MW :I want to say something. Most people who give out money are white. Because they own the corporations, the television stations, they are owned by white people. I don’t know if you can relate to this, me being black and you being white. But racism exists, and it exists in everything. And we’ve found a lot of that. I would say more in individuals rather than foundations. Some people are friendly and some not.
FG: Where would you like to see Theatre North.
SW: We need more funding. We need a staff. Mother does everything basically. Her and Keith Jemison, who’s President of the Board. That’s not to take anything away from what anyone else is doing, people are doing great things, but the majority of the work is done by these two people. I’m going to start learning how to do grant writing myself, so I can do more grants. I would like to see us become an Equity theatre, but that’s far down the road. The next thing we’re planning on doing is youth theatre …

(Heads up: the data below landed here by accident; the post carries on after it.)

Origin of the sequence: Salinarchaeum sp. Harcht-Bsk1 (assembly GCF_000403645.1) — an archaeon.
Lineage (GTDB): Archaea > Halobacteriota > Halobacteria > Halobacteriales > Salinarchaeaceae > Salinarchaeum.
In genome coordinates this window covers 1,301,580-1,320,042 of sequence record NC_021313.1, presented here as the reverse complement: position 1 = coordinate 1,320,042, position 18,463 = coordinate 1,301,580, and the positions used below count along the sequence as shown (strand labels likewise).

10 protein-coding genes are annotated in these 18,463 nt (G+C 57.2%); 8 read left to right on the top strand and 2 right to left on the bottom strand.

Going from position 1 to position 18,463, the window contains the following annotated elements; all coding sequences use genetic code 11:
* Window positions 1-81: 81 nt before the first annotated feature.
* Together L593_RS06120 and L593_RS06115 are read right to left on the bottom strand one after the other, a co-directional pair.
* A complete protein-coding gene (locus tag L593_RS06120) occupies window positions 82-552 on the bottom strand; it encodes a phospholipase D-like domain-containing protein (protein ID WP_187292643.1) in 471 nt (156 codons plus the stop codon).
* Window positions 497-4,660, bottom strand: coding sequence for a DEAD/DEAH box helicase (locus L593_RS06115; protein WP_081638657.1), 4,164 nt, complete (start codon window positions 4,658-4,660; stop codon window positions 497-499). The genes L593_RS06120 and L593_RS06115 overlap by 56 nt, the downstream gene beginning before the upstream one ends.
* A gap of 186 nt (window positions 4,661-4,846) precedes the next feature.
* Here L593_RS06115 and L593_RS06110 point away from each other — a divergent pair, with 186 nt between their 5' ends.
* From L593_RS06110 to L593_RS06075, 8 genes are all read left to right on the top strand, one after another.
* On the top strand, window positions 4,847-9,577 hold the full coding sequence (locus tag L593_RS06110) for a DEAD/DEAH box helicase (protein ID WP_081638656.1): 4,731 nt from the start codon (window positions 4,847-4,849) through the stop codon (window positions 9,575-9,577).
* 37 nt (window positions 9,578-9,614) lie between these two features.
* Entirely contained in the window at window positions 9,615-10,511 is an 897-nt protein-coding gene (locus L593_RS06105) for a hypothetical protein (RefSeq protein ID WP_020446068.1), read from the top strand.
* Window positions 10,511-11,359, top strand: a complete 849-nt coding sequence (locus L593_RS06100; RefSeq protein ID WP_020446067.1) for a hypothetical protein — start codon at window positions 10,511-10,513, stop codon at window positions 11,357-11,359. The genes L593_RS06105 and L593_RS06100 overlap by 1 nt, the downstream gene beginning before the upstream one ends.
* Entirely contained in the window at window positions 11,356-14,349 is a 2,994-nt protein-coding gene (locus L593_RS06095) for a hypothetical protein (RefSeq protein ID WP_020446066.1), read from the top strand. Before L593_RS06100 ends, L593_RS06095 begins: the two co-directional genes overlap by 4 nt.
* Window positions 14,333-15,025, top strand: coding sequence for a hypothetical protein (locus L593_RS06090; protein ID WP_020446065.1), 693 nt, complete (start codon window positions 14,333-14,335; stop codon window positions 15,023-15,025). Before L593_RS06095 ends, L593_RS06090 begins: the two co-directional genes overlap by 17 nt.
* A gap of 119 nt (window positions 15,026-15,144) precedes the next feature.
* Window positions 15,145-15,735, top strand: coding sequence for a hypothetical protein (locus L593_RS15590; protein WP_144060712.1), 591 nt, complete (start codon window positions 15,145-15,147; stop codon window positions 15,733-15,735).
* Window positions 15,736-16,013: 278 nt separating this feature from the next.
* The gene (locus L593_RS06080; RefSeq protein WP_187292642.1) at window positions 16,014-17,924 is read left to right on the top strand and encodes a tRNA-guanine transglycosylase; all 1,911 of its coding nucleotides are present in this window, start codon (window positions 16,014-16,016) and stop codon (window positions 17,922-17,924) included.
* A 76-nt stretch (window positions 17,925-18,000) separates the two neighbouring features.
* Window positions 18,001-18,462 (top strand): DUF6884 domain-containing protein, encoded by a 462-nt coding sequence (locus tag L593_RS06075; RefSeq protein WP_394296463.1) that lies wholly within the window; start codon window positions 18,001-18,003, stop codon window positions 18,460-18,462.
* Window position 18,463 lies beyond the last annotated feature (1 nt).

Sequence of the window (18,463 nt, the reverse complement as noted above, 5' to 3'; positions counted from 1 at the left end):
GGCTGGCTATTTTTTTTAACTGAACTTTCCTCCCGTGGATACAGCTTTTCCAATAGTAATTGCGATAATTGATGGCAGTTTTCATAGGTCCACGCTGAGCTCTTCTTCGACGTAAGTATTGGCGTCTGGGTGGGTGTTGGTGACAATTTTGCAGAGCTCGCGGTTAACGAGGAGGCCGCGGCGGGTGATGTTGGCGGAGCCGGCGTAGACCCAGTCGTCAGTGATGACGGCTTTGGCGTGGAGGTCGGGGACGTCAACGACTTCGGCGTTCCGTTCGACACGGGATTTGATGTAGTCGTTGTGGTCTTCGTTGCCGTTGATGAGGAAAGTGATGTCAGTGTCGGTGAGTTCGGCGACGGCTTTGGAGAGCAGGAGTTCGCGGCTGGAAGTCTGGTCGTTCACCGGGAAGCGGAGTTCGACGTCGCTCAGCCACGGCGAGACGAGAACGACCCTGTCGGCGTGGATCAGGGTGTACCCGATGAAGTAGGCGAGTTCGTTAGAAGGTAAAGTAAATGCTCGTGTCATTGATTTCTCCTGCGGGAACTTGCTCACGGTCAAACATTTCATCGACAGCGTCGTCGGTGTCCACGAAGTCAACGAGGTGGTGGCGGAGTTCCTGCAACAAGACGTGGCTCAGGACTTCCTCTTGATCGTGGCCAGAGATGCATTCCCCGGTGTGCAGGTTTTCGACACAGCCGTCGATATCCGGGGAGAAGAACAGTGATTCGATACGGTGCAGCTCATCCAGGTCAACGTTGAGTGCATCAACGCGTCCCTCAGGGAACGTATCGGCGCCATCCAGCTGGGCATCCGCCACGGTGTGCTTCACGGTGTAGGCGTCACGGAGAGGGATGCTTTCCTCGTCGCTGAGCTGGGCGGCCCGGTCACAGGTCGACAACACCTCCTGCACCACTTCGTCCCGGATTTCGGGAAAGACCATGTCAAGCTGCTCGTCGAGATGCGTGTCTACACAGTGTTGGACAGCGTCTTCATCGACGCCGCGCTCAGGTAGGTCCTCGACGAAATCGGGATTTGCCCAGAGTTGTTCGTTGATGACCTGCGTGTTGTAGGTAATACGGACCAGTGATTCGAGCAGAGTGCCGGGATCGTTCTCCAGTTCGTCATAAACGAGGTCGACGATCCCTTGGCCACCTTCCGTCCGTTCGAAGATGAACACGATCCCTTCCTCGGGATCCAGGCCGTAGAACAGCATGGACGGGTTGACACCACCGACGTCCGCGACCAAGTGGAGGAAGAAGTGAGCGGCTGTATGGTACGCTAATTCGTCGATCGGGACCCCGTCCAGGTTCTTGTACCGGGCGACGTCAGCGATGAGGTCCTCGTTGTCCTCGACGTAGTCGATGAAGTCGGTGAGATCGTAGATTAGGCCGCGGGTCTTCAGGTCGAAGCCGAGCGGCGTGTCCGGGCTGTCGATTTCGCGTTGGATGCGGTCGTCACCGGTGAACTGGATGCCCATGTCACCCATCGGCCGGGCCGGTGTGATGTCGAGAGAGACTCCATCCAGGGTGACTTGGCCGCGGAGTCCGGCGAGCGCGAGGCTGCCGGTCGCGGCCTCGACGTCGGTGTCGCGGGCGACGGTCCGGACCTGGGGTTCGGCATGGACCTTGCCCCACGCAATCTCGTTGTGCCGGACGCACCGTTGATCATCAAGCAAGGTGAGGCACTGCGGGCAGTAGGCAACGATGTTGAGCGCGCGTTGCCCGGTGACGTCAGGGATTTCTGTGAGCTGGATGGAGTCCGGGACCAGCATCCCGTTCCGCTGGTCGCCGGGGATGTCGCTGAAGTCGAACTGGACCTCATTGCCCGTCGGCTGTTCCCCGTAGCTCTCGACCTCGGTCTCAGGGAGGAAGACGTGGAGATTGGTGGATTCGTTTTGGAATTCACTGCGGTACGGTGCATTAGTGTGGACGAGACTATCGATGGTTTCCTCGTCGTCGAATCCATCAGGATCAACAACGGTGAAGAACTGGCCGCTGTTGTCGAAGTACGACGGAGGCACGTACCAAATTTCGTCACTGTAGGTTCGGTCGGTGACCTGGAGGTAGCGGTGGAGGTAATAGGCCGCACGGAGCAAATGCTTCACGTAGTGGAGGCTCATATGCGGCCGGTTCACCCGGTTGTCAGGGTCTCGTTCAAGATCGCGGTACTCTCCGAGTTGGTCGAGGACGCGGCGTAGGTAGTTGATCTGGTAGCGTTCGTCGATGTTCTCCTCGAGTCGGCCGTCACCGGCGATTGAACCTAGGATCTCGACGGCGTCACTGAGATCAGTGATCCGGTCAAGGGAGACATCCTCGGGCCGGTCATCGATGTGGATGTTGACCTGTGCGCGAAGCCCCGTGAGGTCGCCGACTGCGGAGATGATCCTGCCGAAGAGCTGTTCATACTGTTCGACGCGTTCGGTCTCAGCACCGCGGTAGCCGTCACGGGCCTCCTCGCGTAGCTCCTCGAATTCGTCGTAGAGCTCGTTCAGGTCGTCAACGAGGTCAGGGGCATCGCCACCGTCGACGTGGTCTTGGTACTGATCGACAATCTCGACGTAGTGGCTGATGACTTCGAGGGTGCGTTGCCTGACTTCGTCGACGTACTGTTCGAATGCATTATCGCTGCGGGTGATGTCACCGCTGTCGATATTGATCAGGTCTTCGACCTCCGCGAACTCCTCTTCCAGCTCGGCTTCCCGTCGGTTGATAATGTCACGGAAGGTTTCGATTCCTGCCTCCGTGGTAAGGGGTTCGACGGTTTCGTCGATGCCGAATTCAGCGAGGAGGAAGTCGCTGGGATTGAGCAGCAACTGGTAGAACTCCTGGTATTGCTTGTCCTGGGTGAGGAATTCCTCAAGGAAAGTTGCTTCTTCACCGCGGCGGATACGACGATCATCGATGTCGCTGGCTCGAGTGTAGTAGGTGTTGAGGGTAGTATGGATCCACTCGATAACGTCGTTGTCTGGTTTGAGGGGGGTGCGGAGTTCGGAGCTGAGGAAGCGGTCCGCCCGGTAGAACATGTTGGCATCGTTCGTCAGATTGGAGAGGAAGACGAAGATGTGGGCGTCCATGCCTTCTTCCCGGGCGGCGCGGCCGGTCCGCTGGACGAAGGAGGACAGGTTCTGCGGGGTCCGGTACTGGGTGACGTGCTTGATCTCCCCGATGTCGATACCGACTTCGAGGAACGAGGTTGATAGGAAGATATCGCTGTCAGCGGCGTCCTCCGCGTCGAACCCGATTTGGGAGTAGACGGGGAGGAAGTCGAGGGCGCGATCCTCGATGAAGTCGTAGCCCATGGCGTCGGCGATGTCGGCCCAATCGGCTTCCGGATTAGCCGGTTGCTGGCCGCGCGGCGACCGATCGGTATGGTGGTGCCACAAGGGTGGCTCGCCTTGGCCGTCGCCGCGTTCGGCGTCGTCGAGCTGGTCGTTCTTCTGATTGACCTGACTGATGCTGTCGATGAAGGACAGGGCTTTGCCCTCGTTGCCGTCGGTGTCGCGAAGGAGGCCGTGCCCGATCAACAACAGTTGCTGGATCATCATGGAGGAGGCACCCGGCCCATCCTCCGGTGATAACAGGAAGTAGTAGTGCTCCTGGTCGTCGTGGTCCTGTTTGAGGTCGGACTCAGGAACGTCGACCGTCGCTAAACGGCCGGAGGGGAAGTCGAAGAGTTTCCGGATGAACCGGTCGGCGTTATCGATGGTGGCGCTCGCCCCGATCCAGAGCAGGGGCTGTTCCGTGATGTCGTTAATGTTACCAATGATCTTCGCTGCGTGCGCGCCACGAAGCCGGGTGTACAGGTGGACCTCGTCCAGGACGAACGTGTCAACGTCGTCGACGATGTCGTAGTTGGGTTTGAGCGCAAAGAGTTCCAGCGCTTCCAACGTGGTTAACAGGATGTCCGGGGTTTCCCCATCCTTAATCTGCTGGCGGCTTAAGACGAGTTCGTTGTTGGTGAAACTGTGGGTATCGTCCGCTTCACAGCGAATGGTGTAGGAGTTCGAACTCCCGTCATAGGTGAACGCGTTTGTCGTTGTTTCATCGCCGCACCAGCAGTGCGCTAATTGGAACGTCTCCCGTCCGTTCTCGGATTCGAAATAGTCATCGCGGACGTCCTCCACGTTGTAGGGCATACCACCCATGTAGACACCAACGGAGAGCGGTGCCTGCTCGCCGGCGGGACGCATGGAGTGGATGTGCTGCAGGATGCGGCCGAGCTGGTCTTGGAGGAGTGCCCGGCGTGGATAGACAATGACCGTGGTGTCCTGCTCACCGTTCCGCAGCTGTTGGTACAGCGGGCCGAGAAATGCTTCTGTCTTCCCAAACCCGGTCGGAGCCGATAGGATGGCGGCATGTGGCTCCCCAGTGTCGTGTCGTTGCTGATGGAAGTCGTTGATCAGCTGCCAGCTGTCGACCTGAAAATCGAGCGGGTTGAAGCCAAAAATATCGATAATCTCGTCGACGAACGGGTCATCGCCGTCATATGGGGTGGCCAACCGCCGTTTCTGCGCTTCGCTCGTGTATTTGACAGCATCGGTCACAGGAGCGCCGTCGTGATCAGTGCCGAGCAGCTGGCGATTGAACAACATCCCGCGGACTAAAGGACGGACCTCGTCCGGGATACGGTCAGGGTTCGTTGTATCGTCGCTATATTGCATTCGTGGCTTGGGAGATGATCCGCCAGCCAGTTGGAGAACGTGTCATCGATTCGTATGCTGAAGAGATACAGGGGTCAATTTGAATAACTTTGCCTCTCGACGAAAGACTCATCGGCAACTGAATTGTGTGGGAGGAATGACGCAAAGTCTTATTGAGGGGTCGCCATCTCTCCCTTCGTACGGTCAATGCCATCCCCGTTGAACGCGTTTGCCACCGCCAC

SW: We don’t have an office anymore, I’d like to see that happen. I’d like to see us have our own theatre space. I know a lot of people who don’t want to come downtown, which I think is crazy, the PAC is a public building, we citizens of Tulsa, and people from North Tulsa should be able to be comfortable, because it’s our space. But a lot of people who don’t want to go to the PAC, and they don’t want to come to Guthrie Green either. Because they don’t feel like it’s theirs. But it is ours. But it would be good if we had a building over in our side, in North Tulsa. We need to have more dollars coming from the community, but because it’s economically deprived in North Tulsa, those dollars are very competitive. I’ve had friends who won’t pay to see one of our shows. But you can’t comp every ticket. There are so many things.